The Chairman of the Council of State, Nana Otuo Siriboe II, has stressed the need to keep Members of Parliament (MPs) who have distinguished themselves in the house as part of measures to address the high rate of attrition in Parliament.
“We need to have strong institutional memory and seasoned law makers,” he said.
According to him, parliamentary work required experienced hands and rued the practice where people tended to clamour for a change of their representatives after a term or two in office.
Nana Otuo Siriboe, who is also the Omanhene of the Juaben Traditional Area, stated the above on behalf of the Asantehene, Otumfuo Osei Tutu II at the Speaker’s Breakfast Forum last Monday in Kumasi.
The breakfast forum was on the theme: ‘Examining Parliament’s Oversight Function on Governance of Public Goods and Services: Prospects and Challenges in the 8th Parliament” and was sponsored by Star-Ghana and Friedrich Ebert Stifung.
He was of the view that in the absence of good draftsmen to help Parliament draft laws, “we need good MPs who have institutional knowledge” to guide the House.
He said the idea of people returning from abroad with some cash just to .contest and become an MP for the fame of it should be discouraged.
“It is a national canker that we all have to sit down and look at,” he said.
For his part, the Speaker of Parliament, Mr Alban S. K. Bagbin, observed that the last parliamentary elections and his subsequent election as the Speaker of Parliament was an indication that it was high time Parliament worked together in unity devoid of partisanship.
Using the last general election as an example, he said Ghana nearly had a president with a minority in Parliament and added that “we should start as people not just thinking about it but doing something and making sure that we accept the reality of creation that God created us differently.”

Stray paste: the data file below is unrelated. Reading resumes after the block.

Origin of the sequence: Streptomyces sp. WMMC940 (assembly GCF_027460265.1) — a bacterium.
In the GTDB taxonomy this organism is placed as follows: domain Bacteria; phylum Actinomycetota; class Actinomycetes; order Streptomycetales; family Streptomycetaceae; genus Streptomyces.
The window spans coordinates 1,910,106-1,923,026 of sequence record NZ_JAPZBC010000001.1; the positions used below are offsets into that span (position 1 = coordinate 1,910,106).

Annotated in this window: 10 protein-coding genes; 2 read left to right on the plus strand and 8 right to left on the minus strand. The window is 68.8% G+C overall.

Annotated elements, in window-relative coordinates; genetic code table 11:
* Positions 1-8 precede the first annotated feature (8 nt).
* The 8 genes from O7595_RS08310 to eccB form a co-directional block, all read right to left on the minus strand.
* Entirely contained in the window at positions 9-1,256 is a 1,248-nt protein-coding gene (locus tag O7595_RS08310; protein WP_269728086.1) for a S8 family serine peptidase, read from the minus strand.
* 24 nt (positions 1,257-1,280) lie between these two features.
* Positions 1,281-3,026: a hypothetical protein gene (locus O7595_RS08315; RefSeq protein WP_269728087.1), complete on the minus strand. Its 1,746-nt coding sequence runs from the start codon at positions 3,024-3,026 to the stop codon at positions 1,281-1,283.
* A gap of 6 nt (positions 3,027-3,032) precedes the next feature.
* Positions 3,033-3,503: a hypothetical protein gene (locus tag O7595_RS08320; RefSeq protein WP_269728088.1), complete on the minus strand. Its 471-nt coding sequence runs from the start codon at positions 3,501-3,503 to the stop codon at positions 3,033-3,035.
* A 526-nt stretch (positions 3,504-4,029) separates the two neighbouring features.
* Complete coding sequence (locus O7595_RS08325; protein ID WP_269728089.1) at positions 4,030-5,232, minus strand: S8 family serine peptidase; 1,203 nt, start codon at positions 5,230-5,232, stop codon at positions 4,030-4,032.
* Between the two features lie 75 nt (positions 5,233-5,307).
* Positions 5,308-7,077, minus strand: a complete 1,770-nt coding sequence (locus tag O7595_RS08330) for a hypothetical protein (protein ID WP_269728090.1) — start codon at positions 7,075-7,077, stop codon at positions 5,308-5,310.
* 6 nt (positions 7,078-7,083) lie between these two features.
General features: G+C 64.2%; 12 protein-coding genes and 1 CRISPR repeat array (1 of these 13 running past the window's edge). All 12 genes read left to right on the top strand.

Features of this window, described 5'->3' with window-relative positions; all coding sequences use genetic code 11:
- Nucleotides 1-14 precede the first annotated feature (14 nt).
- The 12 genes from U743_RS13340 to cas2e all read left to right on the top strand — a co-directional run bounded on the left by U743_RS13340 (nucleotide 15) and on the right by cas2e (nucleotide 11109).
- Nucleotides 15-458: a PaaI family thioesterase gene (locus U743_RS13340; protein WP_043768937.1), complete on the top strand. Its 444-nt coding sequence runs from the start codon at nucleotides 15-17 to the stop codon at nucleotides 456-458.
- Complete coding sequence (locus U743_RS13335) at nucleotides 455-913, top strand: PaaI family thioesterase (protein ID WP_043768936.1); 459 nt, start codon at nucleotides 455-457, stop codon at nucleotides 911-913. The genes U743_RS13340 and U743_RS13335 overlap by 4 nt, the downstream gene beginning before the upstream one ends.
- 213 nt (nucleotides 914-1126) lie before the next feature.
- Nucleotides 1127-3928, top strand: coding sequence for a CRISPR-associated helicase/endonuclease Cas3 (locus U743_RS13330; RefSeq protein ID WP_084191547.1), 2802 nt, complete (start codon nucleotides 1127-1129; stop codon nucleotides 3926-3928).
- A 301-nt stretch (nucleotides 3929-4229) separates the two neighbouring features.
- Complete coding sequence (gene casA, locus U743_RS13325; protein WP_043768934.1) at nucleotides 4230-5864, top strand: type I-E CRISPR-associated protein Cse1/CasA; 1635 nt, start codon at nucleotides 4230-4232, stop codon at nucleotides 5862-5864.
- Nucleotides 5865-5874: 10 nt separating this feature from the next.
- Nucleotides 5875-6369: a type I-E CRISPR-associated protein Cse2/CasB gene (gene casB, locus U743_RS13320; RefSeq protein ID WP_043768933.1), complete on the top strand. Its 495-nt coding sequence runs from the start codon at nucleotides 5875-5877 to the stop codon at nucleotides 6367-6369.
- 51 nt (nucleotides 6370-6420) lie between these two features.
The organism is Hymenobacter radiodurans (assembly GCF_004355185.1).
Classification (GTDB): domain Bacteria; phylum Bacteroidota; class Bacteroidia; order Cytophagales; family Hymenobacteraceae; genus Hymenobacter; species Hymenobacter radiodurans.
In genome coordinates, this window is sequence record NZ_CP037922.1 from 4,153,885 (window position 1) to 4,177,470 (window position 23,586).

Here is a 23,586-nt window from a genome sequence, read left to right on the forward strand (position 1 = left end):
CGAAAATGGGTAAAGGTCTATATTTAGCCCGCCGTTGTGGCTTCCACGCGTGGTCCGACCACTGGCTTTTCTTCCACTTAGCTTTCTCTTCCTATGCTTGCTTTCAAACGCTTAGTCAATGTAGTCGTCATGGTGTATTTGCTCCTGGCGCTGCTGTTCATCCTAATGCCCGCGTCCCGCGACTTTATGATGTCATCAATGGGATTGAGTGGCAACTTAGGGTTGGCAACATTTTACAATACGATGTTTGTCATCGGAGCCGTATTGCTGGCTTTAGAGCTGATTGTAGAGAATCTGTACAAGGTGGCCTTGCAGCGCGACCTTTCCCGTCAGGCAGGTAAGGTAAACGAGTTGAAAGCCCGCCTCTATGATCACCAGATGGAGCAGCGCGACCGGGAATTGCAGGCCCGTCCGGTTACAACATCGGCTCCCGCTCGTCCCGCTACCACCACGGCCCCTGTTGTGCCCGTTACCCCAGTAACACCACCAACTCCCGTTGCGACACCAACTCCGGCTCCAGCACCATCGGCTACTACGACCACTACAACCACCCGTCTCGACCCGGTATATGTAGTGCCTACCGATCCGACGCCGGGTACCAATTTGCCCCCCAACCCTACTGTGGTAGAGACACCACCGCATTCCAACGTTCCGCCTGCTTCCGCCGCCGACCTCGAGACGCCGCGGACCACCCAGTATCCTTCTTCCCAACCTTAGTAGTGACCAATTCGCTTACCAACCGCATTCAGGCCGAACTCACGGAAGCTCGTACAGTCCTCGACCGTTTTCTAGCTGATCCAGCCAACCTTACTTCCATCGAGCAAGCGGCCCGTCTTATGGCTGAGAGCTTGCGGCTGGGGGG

He said the current hung Parliament “and its implications must be important learning points for everyone interested in the work of Parliament and in democracy in Ghana.
“Never has this country witnessed such political balance in Parliament with equal MPs for both ruling and opposition parties.
“To compound the conundrum, I stand here as the Rt. Hon, Speaker of the 8th Parliament, a person who is not a member of the ruling government,” he said.
“We must prepare ourselves that in future, it is not just only the Speaker… the president himself will have to rely on minority Members of Parliament to govern the country,” he said.
The longest serving MP in the 4th Republic was of the view that it was an opportunity for the country and Parliament to “show that we can work together as one body, united in purpose despite our differences to fight for the common good of our country, our people and institutions”.
“My aspiration as Speaker is to lead the 8th Parliament to actualise this vision and to mould the MP into becoming the real trailblazer of the conducts we hope to see among Ghanaians — unity, patriotism, hard work and service with integrity,” he said.
He said the oversight function of Parliament was to ensure transparency and openness of executive activities, “hold the executive branch accountable, provide financial accountability and to uphold the rule of law.”
That function, according to him, was a mechanism to enhance good governance and accountability and provide checks particularly on the potentially overbearing powers of the executive arm of government.
“This is very crucial for the success of Ghana’s hybrid multiparty constitutional democracy whose balancing act tilts in favour of the very powerful executive president,” he added.